Some of you might have read the previous book by Sam Knee, which was A Scene In Between, which covered the 1960s-inspired indie scene of the 1980s. The Bag I’m In – Underground Music and Fashion in Britain, 1960 – 1990 looks set to be a more far-reaching look at youth cults over a longer period.
With that in mind, this is definitely of mod interest.
It’s quite a substantial book, covering 324 pages and with 700 illustrations within those pages, some of which are shown here. Described as a ‘powerful graphic documentation of the evolution of Britain’s music and fashion tribes’, the book covers a 30-year period, kicking off with the rockers and mods and progressing through the permutations of skinhead to punk and the indie sub-scenes beyond. In all, there are 36 youth cults covered in that period.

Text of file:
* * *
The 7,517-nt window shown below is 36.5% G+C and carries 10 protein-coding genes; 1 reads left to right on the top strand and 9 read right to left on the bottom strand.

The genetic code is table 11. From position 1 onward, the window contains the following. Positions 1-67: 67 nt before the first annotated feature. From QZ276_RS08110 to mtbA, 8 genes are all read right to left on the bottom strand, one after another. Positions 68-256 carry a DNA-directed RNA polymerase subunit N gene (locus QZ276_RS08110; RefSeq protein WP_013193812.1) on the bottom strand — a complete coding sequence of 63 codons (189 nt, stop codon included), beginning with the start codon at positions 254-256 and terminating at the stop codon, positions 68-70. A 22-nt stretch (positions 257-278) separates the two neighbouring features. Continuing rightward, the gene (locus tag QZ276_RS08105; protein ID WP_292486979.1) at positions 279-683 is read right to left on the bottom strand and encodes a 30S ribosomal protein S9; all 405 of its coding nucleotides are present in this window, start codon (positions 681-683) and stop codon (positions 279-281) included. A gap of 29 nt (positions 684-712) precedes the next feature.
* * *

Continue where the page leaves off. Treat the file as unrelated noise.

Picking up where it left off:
It’s also a look at what we no longer have, an era where young people in Britain had sought to define themselves sartorially, reflecting their identity in terms of regionalism, class and of course musical taste, through their clothes.
Sam Knee has amassed quite an archive of images from both amateur and professional photos, encapsulating the atmosphere and styles of bands, fans and people on the street. Text also accompanies the shots, what’s described as a ‘fascinating narrative that will capture the imaginations of musos and fashion aficionados alike’.
The book has a foreword by Bobby Gillespie and an illustrated appendix by Florence Bamberger. If you want a copy, you can pre-order it right now in hardback for £22.95.